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Enacting Social-Emotional Learning (SEL)

Social-Emotional Learning (SEL) has many proven benefits, including raising student achievement scores by an average of over 10 percentile points, increasing empathy, compassion, and understanding differences, as well as reducing depression and anxiety (Durlak et al., 2011). In a nutshell, social-emotional learning offers students a way to learn that helps them develop five key skills that serve them in and out of the classroom:


  1. Self Awareness

  2. Self Management

  3. Social Awareness

  4. Relationship Skills

  5. Responsible Decision Making

Self Awareness

Self awareness involves developing mindfulness. This practice allows for people to:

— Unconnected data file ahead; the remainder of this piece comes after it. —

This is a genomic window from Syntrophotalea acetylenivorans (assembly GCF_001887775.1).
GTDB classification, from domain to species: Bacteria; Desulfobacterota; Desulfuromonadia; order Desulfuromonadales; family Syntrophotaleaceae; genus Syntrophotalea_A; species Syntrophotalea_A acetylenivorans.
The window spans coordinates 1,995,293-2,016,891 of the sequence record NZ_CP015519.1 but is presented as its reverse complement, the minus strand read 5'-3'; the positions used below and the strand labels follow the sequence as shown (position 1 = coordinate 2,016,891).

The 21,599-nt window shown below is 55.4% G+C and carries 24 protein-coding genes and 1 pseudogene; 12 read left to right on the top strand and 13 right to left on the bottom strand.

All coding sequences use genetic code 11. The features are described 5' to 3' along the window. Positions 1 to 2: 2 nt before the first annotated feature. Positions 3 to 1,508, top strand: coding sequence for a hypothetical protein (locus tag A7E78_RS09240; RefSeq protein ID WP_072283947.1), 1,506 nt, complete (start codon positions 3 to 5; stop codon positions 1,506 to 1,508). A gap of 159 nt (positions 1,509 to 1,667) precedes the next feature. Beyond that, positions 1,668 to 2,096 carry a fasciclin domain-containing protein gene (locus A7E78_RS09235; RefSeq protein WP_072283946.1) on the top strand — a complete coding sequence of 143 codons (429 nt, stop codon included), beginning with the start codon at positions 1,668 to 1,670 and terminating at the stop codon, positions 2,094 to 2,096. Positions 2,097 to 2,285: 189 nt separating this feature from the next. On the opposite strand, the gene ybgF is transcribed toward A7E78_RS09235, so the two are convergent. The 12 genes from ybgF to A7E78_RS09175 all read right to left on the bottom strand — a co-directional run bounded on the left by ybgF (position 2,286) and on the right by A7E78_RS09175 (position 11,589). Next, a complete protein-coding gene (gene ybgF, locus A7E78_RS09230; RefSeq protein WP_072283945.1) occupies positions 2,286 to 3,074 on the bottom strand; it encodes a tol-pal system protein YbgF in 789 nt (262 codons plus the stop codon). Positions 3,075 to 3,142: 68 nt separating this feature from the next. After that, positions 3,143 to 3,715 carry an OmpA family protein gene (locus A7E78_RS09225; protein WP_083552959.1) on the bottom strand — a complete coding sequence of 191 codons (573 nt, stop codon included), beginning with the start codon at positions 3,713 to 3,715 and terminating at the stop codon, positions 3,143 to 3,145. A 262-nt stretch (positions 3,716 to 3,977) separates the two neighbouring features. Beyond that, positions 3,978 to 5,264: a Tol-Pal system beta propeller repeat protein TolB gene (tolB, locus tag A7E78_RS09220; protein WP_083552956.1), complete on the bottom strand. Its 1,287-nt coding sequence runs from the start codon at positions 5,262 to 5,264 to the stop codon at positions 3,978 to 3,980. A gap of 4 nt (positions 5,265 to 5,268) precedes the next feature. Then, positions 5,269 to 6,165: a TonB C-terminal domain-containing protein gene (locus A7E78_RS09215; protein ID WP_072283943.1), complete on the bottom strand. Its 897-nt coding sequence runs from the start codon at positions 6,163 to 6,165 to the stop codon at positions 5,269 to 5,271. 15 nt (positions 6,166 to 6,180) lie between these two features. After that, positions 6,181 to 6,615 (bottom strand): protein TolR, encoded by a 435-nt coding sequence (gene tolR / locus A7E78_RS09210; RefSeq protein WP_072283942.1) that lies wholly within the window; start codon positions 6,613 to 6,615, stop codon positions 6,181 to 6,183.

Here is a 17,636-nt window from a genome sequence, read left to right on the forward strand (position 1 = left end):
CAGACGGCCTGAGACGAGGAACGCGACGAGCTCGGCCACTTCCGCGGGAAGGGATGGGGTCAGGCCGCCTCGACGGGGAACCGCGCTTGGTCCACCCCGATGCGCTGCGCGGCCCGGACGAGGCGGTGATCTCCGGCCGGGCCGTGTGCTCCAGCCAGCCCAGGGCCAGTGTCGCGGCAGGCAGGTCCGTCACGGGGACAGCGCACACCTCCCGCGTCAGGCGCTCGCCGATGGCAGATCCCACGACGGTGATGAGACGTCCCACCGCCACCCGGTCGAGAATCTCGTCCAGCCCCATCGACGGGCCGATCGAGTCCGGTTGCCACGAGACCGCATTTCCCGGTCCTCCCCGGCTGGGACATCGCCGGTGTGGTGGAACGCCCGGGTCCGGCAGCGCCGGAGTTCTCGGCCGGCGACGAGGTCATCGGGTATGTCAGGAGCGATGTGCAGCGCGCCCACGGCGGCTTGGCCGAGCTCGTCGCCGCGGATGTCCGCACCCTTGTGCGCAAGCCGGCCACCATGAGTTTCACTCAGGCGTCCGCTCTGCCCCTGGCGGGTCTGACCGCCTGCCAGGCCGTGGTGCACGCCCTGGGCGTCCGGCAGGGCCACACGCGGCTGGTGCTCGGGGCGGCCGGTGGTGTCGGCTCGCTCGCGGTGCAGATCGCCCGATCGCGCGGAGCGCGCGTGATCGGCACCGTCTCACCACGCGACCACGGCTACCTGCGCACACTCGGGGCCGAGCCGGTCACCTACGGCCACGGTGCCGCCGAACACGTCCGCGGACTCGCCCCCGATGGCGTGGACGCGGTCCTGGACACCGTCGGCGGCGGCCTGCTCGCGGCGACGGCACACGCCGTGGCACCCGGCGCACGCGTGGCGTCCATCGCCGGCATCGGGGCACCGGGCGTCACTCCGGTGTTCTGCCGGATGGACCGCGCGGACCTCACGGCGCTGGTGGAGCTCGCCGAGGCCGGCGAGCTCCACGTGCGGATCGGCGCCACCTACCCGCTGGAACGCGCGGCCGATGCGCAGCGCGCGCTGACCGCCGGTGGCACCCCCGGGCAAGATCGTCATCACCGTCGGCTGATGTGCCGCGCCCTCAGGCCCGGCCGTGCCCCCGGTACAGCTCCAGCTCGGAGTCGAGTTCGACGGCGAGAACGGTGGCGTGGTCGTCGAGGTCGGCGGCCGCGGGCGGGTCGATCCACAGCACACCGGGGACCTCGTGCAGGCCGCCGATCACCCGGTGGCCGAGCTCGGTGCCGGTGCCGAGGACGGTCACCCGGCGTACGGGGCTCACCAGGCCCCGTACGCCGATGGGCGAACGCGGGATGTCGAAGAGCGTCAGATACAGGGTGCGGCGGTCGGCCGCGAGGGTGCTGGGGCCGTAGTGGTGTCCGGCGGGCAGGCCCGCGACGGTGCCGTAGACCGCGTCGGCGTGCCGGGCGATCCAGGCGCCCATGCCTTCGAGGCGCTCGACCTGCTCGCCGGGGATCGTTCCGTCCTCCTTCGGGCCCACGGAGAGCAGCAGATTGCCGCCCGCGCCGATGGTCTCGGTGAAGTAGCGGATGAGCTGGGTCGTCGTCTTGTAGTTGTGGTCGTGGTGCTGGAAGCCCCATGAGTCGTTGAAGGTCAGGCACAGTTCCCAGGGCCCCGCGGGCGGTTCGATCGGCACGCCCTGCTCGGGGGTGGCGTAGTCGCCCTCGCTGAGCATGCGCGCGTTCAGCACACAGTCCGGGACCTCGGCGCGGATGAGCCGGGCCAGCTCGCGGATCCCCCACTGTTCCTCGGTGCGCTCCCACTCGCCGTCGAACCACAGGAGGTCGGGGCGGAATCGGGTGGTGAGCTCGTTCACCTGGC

• identify their emotions

  • develop self-perception

  • recognize strengths

  • cultivate confidence

  • experience a sense of self-efficacy.


Self Management

Self management involves developing coping strategies. This practice allows for people to:

  • regulate emotions

  • manage anxiety and stress

  • control behaviors

Social Awareness

Social awareness involves developing respect for and understanding of different people. This practice allows for people to:

  • value diversity

  • demonstrate empathy and compassion

  • understand collective behavioral expectations

  • participate in communities

Relationship Skills

Relationship skills involves interacting with diverse people. These skills allow people to:

  • communicate clearly to different types of people

  • build relationships

  • maintain respect for people of differing opinions